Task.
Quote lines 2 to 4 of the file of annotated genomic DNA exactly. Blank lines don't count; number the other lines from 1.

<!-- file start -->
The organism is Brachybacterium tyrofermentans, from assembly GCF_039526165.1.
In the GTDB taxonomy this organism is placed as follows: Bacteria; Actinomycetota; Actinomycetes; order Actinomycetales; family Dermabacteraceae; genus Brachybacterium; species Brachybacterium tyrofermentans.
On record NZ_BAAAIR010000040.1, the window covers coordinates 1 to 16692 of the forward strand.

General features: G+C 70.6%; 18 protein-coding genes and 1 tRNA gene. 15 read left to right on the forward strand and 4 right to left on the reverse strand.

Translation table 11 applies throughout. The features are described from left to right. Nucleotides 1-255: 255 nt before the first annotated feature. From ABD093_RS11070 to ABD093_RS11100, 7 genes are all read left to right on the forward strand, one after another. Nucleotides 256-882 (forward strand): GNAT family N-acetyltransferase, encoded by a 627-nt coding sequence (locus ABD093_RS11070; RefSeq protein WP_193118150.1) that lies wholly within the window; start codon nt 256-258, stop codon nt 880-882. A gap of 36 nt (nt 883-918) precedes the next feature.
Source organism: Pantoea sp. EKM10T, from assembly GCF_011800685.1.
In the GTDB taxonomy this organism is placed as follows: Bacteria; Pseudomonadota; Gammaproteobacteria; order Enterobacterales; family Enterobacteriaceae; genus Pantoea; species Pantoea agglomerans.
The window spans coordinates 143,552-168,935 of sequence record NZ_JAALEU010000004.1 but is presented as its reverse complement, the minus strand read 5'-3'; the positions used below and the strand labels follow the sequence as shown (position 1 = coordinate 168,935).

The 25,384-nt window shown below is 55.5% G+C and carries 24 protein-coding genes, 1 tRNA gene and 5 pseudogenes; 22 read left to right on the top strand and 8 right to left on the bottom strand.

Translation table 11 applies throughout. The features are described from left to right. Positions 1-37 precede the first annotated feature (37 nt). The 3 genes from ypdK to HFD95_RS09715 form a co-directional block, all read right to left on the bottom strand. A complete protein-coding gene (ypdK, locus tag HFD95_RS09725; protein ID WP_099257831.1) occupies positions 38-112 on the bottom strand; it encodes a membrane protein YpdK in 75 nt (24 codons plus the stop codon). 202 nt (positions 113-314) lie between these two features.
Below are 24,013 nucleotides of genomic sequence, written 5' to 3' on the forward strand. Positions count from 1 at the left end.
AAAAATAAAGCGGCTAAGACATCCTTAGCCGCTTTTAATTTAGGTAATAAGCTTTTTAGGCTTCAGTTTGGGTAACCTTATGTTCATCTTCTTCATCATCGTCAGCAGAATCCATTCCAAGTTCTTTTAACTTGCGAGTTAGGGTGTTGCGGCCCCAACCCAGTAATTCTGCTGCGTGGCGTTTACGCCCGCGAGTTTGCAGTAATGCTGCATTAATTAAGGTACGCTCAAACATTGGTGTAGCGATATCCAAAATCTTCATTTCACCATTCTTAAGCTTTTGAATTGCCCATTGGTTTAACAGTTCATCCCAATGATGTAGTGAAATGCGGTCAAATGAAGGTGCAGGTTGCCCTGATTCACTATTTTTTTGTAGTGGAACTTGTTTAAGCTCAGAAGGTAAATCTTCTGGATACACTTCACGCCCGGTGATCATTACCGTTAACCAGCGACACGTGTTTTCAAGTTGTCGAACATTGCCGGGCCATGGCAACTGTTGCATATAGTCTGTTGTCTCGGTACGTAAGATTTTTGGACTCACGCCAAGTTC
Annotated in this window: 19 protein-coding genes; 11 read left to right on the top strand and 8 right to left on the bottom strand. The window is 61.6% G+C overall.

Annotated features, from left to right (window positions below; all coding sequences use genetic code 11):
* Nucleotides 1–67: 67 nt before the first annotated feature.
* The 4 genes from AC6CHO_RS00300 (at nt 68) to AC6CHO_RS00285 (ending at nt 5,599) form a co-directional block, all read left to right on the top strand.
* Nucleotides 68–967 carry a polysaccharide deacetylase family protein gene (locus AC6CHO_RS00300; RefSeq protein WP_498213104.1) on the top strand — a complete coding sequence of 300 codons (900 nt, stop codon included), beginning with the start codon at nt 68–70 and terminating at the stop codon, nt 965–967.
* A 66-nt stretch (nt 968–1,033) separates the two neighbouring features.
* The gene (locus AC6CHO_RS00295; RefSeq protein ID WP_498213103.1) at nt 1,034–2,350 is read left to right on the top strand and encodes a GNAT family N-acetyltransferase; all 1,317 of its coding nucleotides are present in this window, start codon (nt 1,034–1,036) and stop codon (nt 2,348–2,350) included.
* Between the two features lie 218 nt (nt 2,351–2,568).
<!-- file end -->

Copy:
In the GTDB taxonomy this organism is placed as follows: Bacteria; Actinomycetota; Actinomycetes; order Actinomycetales; family Dermabacteraceae; genus Brachybacterium; species Brachybacterium tyrofermentans.
On record NZ_BAAAIR010000040.1, the window covers coordinates 1 to 16692 of the forward strand.

General features: G+C 70.6%; 18 protein-coding genes and 1 tRNA gene. 15 read left to right on the forward strand and 4 right to left on the reverse strand.